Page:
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Wellcome Library for the History and Understanding of Medicine, London

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Historical note

The Wellcome Library derives from the collecting activities of Sir Henry Solomon Wellcome (1853-1936) co-founder of the pharmaceutical company Burroughs Wellcome & Co, founded in 1880 and incorporated in 1924 as The Wellcome Foundation Ltd. (now absorbed into Glaxo Smithkline). The Library is maintained by the Wellcome Trust, the medical research charity established after Sir Henry Wellcome’s death, now the largest medical research charity in the world.

Wellcome became sole owner of the company in 1895, following the death of his partner Silas Mainville Burroughs (1846-1895) and thus achieved the spending power to indulge his collecting interests, as well as funding scientific research and archaeological excavation. The Library’s first acquisitions are recorded at the end of 1897. A few years later Wellcome also began to collect artefacts for what was to become the Wellcome Historical Medical Museum, opened in 1913. Museum and Library grew steadily until the end of Wellcome’s life, with increasingly diverse coverage. Wellcome saw medicine as closely linked to anthropology, which was always his primary interest. After his death it was decided that the collections should be more strictly devoted to the history of medicine and science and much irrelevant material was eliminated by sale or by gift to other institutions. The medical artefacts from the Museum have mostly been deposited with the Science Museum.

The Library was first opened to the public at the end of 1949, as the Wellcome Historical Medical Library. In 1968 it became the Library of the Wellcome Institute for the History of Medicine. Its present name, the Wellcome Library for the History and Understanding of Medicine (Wellcome Library for short), was adopted in 1999, reflecting its position as part of the Medicine, Society and History Division of the Wellcome Trust. It has developed steadily over the years and now serves an international clientele, drawn from the academic world, the medical profession, the media and the general public. It maintains close links with the Wellcome Trust Centre for the History of Medicine at University College London.

In addition to the book collections there are extensive collections of archives and manuscripts, oriental printed books and manuscripts, and visual resources including paintings, prints, drawings and photographs.

Early Printed Books

The Early Printed Books collection contains about 66,000 books and periodicals published before 1851. There are over 600 incunabula and more than 5000 books from the 16th century. Much of the material was collected in Sir Henry Wellcome’s lifetime and reflects his purchasing from earlier collections, sometimes en bloc. Acquisitions have continued since 1936, but on a much reduced scale. The two most important purchases of early printed books since Wellcome’s death are Dr Francisco Guerra’s collection of medical Americana, (1962) and a large part of the Library of the Medical Society of London (1984). As well as medicine and pharmacy, the collection includes substantial holdings in science (particularly botany, chemistry and alchemy), travel, cookery, history and bibliography.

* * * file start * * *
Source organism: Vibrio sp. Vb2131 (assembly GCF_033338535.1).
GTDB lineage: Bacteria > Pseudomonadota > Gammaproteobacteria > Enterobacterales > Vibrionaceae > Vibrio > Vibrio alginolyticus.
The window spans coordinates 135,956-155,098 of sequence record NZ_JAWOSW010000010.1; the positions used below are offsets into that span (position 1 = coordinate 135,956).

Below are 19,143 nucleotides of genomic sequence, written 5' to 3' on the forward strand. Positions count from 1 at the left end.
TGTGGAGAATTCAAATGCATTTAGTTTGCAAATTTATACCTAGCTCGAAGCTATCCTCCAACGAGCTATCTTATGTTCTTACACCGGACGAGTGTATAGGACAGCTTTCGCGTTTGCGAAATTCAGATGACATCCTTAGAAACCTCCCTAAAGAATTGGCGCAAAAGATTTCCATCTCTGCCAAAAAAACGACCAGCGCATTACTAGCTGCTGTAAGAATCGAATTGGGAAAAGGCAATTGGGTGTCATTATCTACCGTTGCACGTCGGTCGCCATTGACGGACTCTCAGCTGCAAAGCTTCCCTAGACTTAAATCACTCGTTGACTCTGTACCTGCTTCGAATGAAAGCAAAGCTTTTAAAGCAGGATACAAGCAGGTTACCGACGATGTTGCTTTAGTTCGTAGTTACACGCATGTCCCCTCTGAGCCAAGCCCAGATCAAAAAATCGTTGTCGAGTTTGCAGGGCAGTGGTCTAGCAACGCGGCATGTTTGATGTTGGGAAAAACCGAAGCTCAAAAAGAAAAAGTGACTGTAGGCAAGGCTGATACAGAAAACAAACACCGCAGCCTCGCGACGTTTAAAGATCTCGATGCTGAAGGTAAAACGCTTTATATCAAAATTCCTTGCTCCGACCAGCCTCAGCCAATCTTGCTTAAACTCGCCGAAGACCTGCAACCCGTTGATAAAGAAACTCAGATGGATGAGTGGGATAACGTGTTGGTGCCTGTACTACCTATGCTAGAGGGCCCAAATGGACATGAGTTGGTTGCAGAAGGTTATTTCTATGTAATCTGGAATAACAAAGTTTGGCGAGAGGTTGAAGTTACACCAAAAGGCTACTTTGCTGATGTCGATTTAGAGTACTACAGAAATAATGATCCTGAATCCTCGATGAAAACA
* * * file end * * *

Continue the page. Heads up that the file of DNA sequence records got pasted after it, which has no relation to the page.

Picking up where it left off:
Coverage of file

The file contains just under 60,000 records representing books published up to 1830, as at the end of 2001.

Mode of cataloguing

Automated cataloguing of new accessions to the early printed book collection began in the late 1980s, following AACR2 with some modifications from DCRB. The bulk of the collection was retroconverted by OCLC between 1990 and 1993, not directly from the books but for the most part from the Library’s series of published catalogues of early printed books (vol. 1, pre-1641, 1962; vols. 2-4, 1641-1850, M-R, 1966-1995; medical Americana, 1983), which basically followed the 1908 Anglo-American code. Typed slips or cards were used for material not yet included in published volumes (e.g. 1641-1850, S-Z; Medical Society of London; recent accessions). Many of the records were drawn from the OCLC database and were originally created in other libraries, particularly in the USA. There are thus some inconsistencies of presentation. A certain amount of material has still to be retroconverted, in particular much single-sheet ephemera and some 200 bound volumes of 16th-19th century pamphlets from the Medical Society of London. Provenance is often noted, but far from comprehensively.

Recommendations for searching

Searching is possible by keyword, author, title and subject. The Library’s Innopac Millennium system particularly facilitates keyword searching of all text of the records. Forms of name are not always consistent, and a project to impose name authority control is planned. Library of Congress subject headings are used, but have not yet been applied throughout the early printed book collections.

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 resources/hpb/content/wellcome_library_for_the_history_and_understanding_of_medicine_london.txt · Last modified: 2013/08/23 11:37 by baldwin



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